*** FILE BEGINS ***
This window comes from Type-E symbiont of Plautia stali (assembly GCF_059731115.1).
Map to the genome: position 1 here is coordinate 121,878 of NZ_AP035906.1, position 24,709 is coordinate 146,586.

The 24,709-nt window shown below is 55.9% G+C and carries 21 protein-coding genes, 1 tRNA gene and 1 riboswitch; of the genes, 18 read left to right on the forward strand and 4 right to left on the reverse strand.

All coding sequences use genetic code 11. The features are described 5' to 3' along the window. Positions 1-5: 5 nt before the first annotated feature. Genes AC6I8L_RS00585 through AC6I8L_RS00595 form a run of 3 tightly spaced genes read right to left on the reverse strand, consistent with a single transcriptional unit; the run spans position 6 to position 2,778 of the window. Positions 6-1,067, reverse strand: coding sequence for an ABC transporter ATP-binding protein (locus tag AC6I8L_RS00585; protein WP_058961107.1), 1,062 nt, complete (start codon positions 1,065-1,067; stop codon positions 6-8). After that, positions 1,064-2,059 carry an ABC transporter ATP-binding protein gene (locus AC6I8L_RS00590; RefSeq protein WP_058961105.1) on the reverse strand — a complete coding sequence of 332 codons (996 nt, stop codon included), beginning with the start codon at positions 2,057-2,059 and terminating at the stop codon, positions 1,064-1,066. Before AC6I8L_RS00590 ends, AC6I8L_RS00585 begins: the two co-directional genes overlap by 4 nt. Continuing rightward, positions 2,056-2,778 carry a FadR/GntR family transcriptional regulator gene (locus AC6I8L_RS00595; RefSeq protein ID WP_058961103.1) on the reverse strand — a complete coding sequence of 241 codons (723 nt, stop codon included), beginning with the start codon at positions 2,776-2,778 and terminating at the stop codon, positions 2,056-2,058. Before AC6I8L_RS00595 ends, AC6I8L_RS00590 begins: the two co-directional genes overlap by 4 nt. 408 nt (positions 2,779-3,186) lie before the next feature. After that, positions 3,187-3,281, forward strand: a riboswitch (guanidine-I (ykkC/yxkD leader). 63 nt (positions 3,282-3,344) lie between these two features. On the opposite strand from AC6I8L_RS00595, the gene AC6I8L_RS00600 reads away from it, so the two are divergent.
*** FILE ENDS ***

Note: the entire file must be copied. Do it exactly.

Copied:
This window comes from Type-E symbiont of Plautia stali (assembly GCF_059731115.1).
Map to the genome: position 1 here is coordinate 121,878 of NZ_AP035906.1, position 24,709 is coordinate 146,586.

The 24,709-nt window shown below is 55.9% G+C and carries 21 protein-coding genes, 1 tRNA gene and 1 riboswitch; of the genes, 18 read left to right on the forward strand and 4 right to left on the reverse strand.

All coding sequences use genetic code 11. The features are described 5' to 3' along the window. Positions 1-5: 5 nt before the first annotated feature. Genes AC6I8L_RS00585 through AC6I8L_RS00595 form a run of 3 tightly spaced genes read right to left on the reverse strand, consistent with a single transcriptional unit; the run spans position 6 to position 2,778 of the window. Positions 6-1,067, reverse strand: coding sequence for an ABC transporter ATP-binding protein (locus tag AC6I8L_RS00585; protein WP_058961107.1), 1,062 nt, complete (start codon positions 1,065-1,067; stop codon positions 6-8). After that, positions 1,064-2,059 carry an ABC transporter ATP-binding protein gene (locus AC6I8L_RS00590; RefSeq protein WP_058961105.1) on the reverse strand — a complete coding sequence of 332 codons (996 nt, stop codon included), beginning with the start codon at positions 2,057-2,059 and terminating at the stop codon, positions 1,064-1,066. Before AC6I8L_RS00590 ends, AC6I8L_RS00585 begins: the two co-directional genes overlap by 4 nt. Continuing rightward, positions 2,056-2,778 carry a FadR/GntR family transcriptional regulator gene (locus AC6I8L_RS00595; RefSeq protein ID WP_058961103.1) on the reverse strand — a complete coding sequence of 241 codons (723 nt, stop codon included), beginning with the start codon at positions 2,776-2,778 and terminating at the stop codon, positions 2,056-2,058. Before AC6I8L_RS00595 ends, AC6I8L_RS00590 begins: the two co-directional genes overlap by 4 nt. 408 nt (positions 2,779-3,186) lie before the next feature. After that, positions 3,187-3,281, forward strand: a riboswitch (guanidine-I (ykkC/yxkD leader). 63 nt (positions 3,282-3,344) lie between these two features. On the opposite strand from AC6I8L_RS00595, the gene AC6I8L_RS00600 reads away from it, so the two are divergent.